If only…


By: Rev. Meg Allred Finnerud

I doubt these are the first words that come to mind when we think of people of faith. But, let me tell you, those words came up a lot in the story of God. Hear me out. I’m sure we’ve all learned about the story of God’s people being led out of their captivity. Let’s pretend for a moment that we’re traveling along behind these Israelites as they came across the desert out of Egypt and we could place a microphone in the middle of the crowd, we might hear something like this. “If only we had known how hard this trip through the desert would be, we would have stayed in Egypt. This dust and dirt and hunger and heat is just too much. If only we could have seen how far we’d have to travel and if only they had told us.” Is this what we remember the people of God saying to Moses and Abraham as they were led out of enslavement and suffering? I don’t think so. But it’s right there in the book of Exodus. If you don’t believe me, feel free to look it up.

But the story of the “if only’s” certainly doesn’t end there. Anyone who has even a little bit of exposure to the story of Jesus surely knows Jesus spent almost all of his time trying to deal with the constant questioning of God’s plan. In other words, Christians got into the “if only” game all the time. Even the disciples complained and questioned Jesus continually. If we dropped that imaginary microphone into the middle of the closest followers of Jesus, we might have heard something like this. “Jesus, if only you’d tell us exactly what we have to do to get into the kingdom of heaven, we could help you. If only you’d let us know which one of us you like the best, we could stop competing with each other. If only we could see the end game, we could let people know.” (Okay, I know what you’re thinking. They didn’t say exactly these things but it’s a pretty good summary. Remember, we’re just imagining.)

Let’s just say, there’s lots of doubting and complaining and “if only’s” among God’s people. Big surprise, then, that as we continually face a pandemic, we start engaging as people have done throughout history and complain and doubt and speculate with “if only’s.” Crises and suffering challenge faith and we’re surely experiencing a crisis and we’re surely suffering. The pandemic has brought on a crisis and as it drags on and we realize we can’t go back to our lives before the virus, we start thinking about the “if only’s.” By now, I’d bet we’ve all got our own set of them. If only we could just get over all of this craziness and move on, we’re thinking. If only, we could reverse the clock to a few months ago, we imagine. If only, we could be normal again. If only, we’d known how long this pandemic would drag on. Even people of faith can’t overcome the desire to complain and engage in the “if only’s.” And, like those people coming across the desert and those disciples trying to understand Jesus, we wonder about God’s plan. The pandemic makes us feel as if we’re in the middle of kind a desert. We question leadership. We imagine some other people may be better off. We feel tired and frustrated and even depressed. We lose our patience. We want our lives back.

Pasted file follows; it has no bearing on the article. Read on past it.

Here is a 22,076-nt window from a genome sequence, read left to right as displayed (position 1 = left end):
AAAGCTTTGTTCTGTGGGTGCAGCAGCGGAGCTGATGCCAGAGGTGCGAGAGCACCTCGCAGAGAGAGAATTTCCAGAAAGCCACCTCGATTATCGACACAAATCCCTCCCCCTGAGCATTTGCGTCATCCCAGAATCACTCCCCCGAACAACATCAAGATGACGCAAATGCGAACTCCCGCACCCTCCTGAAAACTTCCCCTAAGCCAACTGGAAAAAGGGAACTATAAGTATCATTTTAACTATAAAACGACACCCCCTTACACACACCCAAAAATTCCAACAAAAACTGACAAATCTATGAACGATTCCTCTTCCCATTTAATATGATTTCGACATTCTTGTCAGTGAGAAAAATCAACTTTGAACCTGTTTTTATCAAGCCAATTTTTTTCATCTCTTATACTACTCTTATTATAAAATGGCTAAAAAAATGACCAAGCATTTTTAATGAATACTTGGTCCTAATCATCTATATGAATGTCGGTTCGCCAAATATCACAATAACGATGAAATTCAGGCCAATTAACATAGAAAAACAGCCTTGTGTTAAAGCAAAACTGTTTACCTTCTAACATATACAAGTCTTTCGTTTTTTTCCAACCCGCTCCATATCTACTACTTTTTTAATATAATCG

And yet, when we’re busy engaging in this sort of “if only’s” and wishing we could go back, we’re missing the many miracles all around us and the wonderful ways people are finding to adapt. We’re forgetting the people who are courageously caring for our elderly loved ones living in congregant care. We’re overlooking the many who are working to keep us safe and protecting our freedoms. We’re not seeing how hard business people are changing to stay afloat and how teachers are taking their skills online. We’re undervaluing the people who are making difficult decisions for the public good. Whether you believe (as I do) that these people—and the many others helping you each day—represent God’s miracles or not, surely you can agree that ending the “if only’s” and deciding to look forward and not back, will be what get us out of this crisis. We can find a new set of “if only’s.” How about this one? If only we could all find a way to help one another. Remember, God sent bread from heaven. My friends, with our kindness, we’d start a transformation and be the miracles. And we’d be on our way out of the desert. Best of all, we’d be doing it together. If only…